it is cheap. >> let's go to jeff in new jersey. >> jim, mark west energy is nearly down 5% this week. should i add and worry about their chronic secondary offer? >> i like we and then it sprung up and this is no kmp. let's go to josh in massachusetts. i'm going to give you stop confusing me. happy hanukkah. and merry christmas to you. >> thank you. >> my company is jeers logic. i love them and i know they are in bed with apple. and how do you feel? >> it has had such a big move. if i want to own an apple play, i'm going to stick with apple. let's go to mark in wisconsin. >> jim, thank you for taking my call. your thoughts on parker drilling. >> no no no no no we don't need parker drilling. let it come up and ka ching. i like to go with slob. how about jeff in illinois? >> happy holidays jim. thank you for taking my call. i have been wlhistling to the g agriculture sector. >> those are both good companies. right now i prefer montana a little bit. but those are biotech companies that are seed companies. i'm not done. i'm going to phillip in arizona. >> hi jim, what do you think of alcoa at this
sense while still maintaining public safety. >> hello, folks. my name is jeff, founder of public works. i love good food, music and art, creativity in general. i tried to reflect that in the venue. by booking manager had an opportunity in lake tahoe. i love san francisco and the diversity here. i find that when you operate a venue and it is diverse and has a variety of things going on, there is a certain openness. when it is open to all the folks in the city, problems of violence and things like that do not tend to come along. thank you. >> thank you. i love my panel. in the producer of the largest fetish event next year. thank you, from the. [laughter] i wanted to start with you, jeffrey. this is a big thing of mine. everyone says that they love good food and music. i love a good cocktail. obviously, that is part and parcel of the issue that came up around all ages, 21 and over. other than looking great entertainment on the stage, how do you plan to make sure the or patrons have a great experience? aside from what they are seeing, maybe? >> it is artistic. right off the bat, when you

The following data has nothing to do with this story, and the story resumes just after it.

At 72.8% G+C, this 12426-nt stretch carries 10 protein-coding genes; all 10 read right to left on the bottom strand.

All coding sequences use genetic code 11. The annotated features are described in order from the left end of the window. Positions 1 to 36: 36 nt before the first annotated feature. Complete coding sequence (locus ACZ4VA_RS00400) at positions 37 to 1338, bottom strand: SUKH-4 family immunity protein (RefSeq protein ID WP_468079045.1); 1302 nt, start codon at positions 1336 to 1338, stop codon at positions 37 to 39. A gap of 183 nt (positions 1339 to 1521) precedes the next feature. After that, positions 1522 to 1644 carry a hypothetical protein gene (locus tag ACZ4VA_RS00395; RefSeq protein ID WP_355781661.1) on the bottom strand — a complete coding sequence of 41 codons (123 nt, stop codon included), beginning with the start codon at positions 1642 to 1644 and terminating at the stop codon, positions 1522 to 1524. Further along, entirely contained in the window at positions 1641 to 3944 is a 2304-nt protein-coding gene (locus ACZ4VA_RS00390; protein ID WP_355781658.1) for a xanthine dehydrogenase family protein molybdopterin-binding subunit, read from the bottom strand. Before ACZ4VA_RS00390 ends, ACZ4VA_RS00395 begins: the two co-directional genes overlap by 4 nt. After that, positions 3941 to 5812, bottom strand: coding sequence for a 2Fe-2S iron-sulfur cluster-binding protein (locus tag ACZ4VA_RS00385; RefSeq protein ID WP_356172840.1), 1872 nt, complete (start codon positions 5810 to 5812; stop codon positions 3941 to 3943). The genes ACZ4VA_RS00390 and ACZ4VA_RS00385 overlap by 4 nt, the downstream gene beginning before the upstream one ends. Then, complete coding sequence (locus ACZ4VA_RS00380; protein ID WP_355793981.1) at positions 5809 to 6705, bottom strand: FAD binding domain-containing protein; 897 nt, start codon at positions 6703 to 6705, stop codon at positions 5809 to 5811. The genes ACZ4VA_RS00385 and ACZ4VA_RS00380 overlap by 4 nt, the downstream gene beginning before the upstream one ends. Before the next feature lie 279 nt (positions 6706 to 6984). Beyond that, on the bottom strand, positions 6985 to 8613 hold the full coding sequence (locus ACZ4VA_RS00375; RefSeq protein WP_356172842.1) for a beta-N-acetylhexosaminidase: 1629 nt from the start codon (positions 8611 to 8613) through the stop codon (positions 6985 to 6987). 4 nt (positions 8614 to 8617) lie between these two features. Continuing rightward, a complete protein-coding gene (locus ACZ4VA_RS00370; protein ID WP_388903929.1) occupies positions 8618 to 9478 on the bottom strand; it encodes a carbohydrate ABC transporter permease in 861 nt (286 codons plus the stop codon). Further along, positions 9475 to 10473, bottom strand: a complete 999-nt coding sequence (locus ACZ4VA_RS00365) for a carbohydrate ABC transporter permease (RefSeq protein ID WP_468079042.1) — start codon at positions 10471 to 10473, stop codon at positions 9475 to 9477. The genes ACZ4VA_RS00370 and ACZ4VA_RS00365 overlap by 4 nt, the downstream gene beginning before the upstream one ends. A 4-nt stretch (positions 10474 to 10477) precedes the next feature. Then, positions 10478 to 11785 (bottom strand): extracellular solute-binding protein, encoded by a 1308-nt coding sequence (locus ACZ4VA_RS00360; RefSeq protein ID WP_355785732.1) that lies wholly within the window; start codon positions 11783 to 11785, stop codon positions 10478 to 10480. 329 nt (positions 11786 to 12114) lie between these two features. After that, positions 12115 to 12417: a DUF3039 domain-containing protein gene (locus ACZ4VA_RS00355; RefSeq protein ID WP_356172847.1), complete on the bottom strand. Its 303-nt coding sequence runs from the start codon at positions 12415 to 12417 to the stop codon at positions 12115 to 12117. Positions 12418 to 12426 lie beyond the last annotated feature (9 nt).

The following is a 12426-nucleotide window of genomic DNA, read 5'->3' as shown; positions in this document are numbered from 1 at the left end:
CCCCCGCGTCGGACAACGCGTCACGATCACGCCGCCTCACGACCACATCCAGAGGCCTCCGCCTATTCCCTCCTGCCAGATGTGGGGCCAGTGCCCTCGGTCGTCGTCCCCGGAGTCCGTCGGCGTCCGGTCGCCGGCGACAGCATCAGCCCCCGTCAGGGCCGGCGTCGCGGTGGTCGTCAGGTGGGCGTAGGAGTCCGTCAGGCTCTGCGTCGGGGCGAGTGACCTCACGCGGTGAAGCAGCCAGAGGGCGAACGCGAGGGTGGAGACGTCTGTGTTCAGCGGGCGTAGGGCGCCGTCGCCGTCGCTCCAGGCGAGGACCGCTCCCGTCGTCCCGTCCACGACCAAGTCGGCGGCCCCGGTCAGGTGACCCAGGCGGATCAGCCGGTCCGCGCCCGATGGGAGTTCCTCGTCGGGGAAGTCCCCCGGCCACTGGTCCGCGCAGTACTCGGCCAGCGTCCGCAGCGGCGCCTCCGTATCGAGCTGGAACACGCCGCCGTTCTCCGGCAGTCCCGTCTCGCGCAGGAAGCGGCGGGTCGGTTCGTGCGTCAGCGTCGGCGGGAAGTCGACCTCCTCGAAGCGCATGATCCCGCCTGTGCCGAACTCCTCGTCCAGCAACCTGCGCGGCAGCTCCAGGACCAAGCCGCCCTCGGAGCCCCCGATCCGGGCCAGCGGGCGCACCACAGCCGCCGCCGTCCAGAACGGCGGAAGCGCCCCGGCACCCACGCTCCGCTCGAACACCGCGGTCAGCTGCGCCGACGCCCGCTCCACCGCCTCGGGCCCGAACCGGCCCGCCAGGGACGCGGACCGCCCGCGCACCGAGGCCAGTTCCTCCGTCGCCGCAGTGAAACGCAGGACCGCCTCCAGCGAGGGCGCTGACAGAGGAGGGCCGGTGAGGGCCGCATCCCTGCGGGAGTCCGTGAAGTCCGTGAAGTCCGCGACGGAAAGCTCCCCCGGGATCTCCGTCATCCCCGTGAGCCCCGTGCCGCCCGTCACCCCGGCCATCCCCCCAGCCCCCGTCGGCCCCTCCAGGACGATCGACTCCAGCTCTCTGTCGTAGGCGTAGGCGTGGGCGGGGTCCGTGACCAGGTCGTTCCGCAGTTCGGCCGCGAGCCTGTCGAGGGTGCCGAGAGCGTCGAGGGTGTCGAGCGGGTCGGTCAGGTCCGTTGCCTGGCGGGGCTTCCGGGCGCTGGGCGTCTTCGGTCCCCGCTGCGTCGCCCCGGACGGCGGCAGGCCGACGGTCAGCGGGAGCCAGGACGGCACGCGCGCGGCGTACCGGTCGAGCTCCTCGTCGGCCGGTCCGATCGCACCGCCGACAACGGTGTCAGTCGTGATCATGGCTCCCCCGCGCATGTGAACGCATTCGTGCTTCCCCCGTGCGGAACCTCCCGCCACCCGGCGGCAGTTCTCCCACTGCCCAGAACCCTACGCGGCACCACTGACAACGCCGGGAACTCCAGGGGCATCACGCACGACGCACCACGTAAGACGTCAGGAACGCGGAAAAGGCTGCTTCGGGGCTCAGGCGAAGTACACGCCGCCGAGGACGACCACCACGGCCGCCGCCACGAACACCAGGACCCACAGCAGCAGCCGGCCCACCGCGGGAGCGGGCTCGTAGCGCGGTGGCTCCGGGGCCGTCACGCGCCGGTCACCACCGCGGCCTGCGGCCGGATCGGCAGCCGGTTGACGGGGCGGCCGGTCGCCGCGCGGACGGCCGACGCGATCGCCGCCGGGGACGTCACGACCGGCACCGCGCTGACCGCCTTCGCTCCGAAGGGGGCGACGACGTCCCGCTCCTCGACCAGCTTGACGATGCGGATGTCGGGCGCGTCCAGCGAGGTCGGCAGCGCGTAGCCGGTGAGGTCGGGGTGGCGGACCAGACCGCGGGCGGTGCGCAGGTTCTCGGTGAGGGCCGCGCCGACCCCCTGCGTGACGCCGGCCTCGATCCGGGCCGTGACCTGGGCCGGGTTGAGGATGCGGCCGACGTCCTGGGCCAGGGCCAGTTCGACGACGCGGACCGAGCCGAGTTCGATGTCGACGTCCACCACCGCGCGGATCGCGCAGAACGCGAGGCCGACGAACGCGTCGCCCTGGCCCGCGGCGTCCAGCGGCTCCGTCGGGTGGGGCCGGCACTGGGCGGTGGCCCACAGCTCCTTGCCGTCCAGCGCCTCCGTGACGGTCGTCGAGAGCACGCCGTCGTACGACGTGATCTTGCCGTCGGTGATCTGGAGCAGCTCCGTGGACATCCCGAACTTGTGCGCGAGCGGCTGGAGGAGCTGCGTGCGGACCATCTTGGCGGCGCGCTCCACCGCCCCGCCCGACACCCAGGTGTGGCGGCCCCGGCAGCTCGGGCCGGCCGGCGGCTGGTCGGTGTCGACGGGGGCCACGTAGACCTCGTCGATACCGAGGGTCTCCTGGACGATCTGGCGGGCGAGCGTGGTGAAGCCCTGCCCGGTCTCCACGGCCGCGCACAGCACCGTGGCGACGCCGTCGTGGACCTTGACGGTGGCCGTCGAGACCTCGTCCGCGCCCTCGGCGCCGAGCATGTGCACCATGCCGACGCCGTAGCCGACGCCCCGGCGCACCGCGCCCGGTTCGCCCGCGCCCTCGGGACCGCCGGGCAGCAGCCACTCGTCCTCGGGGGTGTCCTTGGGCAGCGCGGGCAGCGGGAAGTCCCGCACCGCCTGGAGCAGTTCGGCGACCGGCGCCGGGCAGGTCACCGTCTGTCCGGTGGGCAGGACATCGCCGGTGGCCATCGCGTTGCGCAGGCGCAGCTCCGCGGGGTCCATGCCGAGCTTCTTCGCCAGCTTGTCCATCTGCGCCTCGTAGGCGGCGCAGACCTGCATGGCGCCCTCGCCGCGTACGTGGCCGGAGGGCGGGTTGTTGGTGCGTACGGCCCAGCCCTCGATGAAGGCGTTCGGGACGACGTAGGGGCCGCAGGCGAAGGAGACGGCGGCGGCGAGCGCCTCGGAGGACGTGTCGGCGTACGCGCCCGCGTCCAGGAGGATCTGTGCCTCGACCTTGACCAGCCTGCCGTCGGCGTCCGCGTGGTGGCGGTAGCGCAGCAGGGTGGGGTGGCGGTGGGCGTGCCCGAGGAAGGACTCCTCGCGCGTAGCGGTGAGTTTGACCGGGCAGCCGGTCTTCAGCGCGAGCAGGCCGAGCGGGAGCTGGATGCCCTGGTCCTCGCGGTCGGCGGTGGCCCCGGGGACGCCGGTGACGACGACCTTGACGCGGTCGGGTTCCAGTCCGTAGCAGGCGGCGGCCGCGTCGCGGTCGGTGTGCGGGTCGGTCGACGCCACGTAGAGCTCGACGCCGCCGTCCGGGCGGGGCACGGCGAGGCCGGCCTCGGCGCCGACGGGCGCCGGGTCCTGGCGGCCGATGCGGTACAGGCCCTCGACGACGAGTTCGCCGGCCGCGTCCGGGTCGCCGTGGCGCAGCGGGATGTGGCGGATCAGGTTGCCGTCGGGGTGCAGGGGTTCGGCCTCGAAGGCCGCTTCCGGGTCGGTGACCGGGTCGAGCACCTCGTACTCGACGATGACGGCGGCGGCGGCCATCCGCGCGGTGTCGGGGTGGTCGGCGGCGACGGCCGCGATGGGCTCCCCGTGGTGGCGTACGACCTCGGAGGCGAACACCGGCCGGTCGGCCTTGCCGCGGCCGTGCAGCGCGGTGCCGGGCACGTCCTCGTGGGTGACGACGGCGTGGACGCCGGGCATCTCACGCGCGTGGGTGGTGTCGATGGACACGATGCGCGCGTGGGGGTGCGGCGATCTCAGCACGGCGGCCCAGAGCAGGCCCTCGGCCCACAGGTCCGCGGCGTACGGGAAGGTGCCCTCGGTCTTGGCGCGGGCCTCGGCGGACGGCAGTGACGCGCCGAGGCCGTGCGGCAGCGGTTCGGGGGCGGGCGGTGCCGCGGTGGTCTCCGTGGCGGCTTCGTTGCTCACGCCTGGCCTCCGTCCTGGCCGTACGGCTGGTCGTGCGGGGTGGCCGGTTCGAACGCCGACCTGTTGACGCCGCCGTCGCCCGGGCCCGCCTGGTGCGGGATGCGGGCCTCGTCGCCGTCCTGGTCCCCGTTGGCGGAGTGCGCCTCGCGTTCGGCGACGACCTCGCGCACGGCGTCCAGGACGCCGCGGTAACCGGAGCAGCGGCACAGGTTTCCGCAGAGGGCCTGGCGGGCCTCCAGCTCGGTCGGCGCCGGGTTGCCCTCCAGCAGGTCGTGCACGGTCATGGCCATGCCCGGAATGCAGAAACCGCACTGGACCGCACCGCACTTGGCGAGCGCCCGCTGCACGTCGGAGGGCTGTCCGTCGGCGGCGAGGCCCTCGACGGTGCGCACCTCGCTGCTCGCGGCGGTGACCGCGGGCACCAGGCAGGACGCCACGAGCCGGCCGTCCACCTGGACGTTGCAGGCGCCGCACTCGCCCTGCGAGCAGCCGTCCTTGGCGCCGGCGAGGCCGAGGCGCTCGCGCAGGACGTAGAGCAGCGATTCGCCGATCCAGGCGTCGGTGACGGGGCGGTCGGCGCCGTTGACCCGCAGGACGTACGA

>> i am jeff idakia, and i provide legal representation to 20,000 people every year. it is our goal to ensure that we have the best legal representation possible. we started this nine years ago, to increased consciousness and awareness of the issues that affect public safety in criminal and juvenile justice reform. i am proud to say that this is the ninth summit. we take on issues like closing the california youth authority. and we in the confinement of youth -- young children in -- and the prisoner re-entry program and abolishing the death penalty. we take on three critical issues. the first panel has a riveting discussion about gangs. and reducing gang violence. on our panel are former gang members, gang intervention workers, police, public defenders, and researchers. we talk about strategies to reduce gang violence. i will introduce the keynote speaker in a moment. the second panel is a cutting edge -- cutting edge discussion about the relationship between the human brain and criminal behavior. we have top experts from all parts of the country to talk about what the brain researc